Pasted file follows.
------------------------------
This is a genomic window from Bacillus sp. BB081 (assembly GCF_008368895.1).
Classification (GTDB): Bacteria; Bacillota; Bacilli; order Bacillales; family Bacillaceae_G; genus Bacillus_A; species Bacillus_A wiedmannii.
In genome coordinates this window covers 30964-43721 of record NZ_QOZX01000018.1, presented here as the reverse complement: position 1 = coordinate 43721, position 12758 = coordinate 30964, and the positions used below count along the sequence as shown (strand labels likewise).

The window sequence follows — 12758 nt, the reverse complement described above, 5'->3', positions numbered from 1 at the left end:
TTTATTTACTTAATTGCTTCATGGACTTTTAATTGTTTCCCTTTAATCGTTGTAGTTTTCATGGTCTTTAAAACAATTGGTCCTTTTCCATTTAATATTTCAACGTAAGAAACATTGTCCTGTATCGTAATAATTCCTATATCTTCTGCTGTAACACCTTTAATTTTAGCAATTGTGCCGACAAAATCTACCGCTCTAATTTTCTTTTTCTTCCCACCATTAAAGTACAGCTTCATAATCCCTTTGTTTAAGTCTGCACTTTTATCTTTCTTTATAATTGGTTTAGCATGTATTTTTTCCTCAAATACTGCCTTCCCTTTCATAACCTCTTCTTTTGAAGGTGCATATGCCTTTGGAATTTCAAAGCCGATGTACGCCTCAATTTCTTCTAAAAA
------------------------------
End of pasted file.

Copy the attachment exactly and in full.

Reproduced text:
This is a genomic window from Bacillus sp. BB081 (assembly GCF_008368895.1).
Classification (GTDB): Bacteria; Bacillota; Bacilli; order Bacillales; family Bacillaceae_G; genus Bacillus_A; species Bacillus_A wiedmannii.
In genome coordinates this window covers 30964-43721 of record NZ_QOZX01000018.1, presented here as the reverse complement: position 1 = coordinate 43721, position 12758 = coordinate 30964, and the positions used below count along the sequence as shown (strand labels likewise).

The window sequence follows — 12758 nt, the reverse complement described above, 5'->3', positions numbered from 1 at the left end:
TTTATTTACTTAATTGCTTCATGGACTTTTAATTGTTTCCCTTTAATCGTTGTAGTTTTCATGGTCTTTAAAACAATTGGTCCTTTTCCATTTAATATTTCAACGTAAGAAACATTGTCCTGTATCGTAATAATTCCTATATCTTCTGCTGTAACACCTTTAATTTTAGCAATTGTGCCGACAAAATCTACCGCTCTAATTTTCTTTTTCTTCCCACCATTAAAGTACAGCTTCATAATCCCTTTGTTTAAGTCTGCACTTTTATCTTTCTTTATAATTGGTTTAGCATGTATTTTTTCCTCAAATACTGCCTTCCCTTTCATAACCTCTTCTTTTGAAGGTGCATATGCCTTTGGAATTTCAAAGCCGATGTACGCCTCAATTTCTTCTAAAAA